Sunday, June 14, 2009

Miles for a Moose

I’ve walked the equivalent of 900,000 steps – or 450 miles -- over the past 10 weeks. But I didn’t strap on a pedometer every day since April 7 just to improve my health -- I wanted the money.

However, when the dust settles on Tuesday, I won’t have logged the most steps or likely lost the largest percentage of weight in the 10-week “friendly” competition at my workplace. I am not a good loser so there’s nothing "friendly" about it as far as I'm concerned, although I must (reluctantly) admit my pedometer did inspire more exercise.

Every spring, my employer launches some sort of a multi-week “get healthy” program for its employees (supported by a grant, not local taxpayers). This year, teams (mine is the Stepsisters) used pedometers to record steps and report the totals every week (yes, it’s the honor system) while those in the weight-loss contest stepped on a scale monitored by a physician. Individual winners get $250 and winning teams get $100 per member.

I figured $250 would buy me a night in northern New Hampshire to fulfill my 2009 goal of seeing a moose in the wild (don’t ask). Plus, repeating the word “moose” might inspire me to keep walking and successfully pass up dessert. Unfortunately, I didn't realize how much it would remind me of the chocolate variety.

Nonetheless, I began clipping the pedometer to my waistband each morning and periodically snapped it open to check my progress throughout the day. “Is that a pager or a diabetes monitor?” a fellow partygoer asked one evening. “Yep,” I said and walked away. After all, one must seize any opportunity to record additional steps.

Have you ever thought about how many steps you take in a day? If you try a pedometer, you’ll find:

  • Generally speaking you can count on 2,000 steps will equal one mile. But, depending upon your length of stride it might take 2,500 steps to equal 1 mile.
  • 10,000 steps should be considered 5 miles. (Is this a math problem?)
  • 200 steps is about one city block.
  • 9 holes of golf (no cart) equals about 8,000 steps.
  • Most people will get about 1,200 steps in 10 minutes (Yeah, right. Not in front of my TV.)

Here's what the experts say the daily total of steps means:

2,500 steps or less per day--VERY INACTIVE
2,501 - 5,000 steps per day--INACTIVE
5,001 - 7,500 steps per day--MODERATELY ACTIVE
7,501 - 10,000 steps per day--ACTIVE
Greater than 10,000 steps per day--VERY ACTIVE

I figured only "very active" would win. Fortunately for those of us who spend most of our day in front of a computer, there also was a chart to “convert” other physical activity to steps. Instead of wearing a pedometer while I vacuumed, for example, I could count 101 steps for every minute I pushed the machine. Grocery shopping (is this really an aerobic activity?) equalled 67 steps a minute. If I really wanted to ramp it up, playing squash earns 348 steps per minute and kickboxing and karate gets 290 steps a minute each. Any of those would probably kill me, so I decided to rely mostly on my feet and pure steps.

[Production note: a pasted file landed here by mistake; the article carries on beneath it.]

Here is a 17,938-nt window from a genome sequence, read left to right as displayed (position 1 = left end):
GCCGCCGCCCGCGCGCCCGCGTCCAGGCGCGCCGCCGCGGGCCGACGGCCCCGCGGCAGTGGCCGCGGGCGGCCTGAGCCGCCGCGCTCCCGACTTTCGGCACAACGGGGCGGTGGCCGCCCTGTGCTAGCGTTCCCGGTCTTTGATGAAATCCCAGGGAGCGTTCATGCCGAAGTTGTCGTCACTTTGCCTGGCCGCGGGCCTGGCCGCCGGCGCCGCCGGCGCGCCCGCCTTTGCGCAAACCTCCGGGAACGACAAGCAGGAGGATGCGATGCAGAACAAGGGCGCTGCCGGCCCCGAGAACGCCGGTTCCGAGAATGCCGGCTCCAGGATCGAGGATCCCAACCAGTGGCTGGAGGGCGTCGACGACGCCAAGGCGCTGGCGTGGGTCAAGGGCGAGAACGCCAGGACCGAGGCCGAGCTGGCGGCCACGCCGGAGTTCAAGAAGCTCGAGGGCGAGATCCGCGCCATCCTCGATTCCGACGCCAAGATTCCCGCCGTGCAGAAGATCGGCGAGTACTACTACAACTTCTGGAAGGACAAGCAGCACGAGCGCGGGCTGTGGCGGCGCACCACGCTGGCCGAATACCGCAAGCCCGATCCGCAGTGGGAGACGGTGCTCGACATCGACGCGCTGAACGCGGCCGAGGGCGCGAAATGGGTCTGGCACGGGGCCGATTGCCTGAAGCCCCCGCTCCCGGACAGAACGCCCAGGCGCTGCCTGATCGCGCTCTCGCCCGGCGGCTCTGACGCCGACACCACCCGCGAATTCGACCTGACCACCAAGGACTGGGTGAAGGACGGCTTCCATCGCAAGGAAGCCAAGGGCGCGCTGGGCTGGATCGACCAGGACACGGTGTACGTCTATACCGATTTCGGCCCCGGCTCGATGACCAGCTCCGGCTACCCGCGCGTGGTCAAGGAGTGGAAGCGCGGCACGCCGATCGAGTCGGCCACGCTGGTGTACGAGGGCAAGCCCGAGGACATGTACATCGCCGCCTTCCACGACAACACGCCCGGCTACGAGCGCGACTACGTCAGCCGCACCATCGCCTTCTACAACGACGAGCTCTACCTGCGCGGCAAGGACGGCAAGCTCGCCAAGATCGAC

Then I saw the very high weekly totals recorded by my fellow employees. I was extremely suspicious of one co-worker, but he claimed he played five hours of tennis every Saturday (Singles tennis is worth 178 steps per minute and doubles equals 102). When I griped to Husband No. 1, he suggested I could get the same totals by standing on empty tennis court with a racquet in my hand for five hours. To keep myself from dying of boredom, I could mentally calculate how much my numbers would rise. My grumbling got louder.

It became a dull roar when I saw the steps racked up by folks already active in their daily jobs. A Recreation Department employee could earn 100 steps per minute, or 4500 points, for each 45-minute yoga class. You can guess which department’s team soon stepped so far ahead no one could catch them – and they were getting paid for it, too.

So I turned my attention to weight loss, but there was a slight problem there, as well. While percentage of weight loss, rather than pounds gone, took into consideration that men lose weight more easily than women, the skinnier girls had an advantage over the more “Rubenesque” like myself. Nonetheless, I had advanced to third place by week 6. Since No. 2 worked for the Rec Department, I figured she wouldn’t/couldn’t let up on exercise, so I asked about her food weakness. She just smiled.

Then I set my sights on the leader, who works in the department administering the program. I tried to persuade her to disqualify herself. Then I suggested she go out to eat more often. It was beginning to look hopeless. Drastic action was required. The moose were calling so I did the only thing I could think of:

I sent her chocolates via inter-office mail.

How many extra steps do you think I can claim for "attempted sabotage"?


Anonymous said...

So have all these steps caused you to lose weight? Or just lose sleep, fretting about how your coworkers are racking up imaginary activity?

Pat said...

I have lost weight but I'm not sure whether to credit the fretting or the exercise...:)

MaxWriter said...

I like the sabotage angle! Sounds like maybe it should go in a book about municipal murder?? ;^)

Either way, doing a lot of steps and losing weight is great for your health, so you're on the right track, whether you "won" the contest or not.

I have pedometer in a drawer somewhere from when my former workplace was encouraging us to count our steps, but since I already had a habit of walking 4 hilly miles a day, I almost always racked up 15000 or so daily.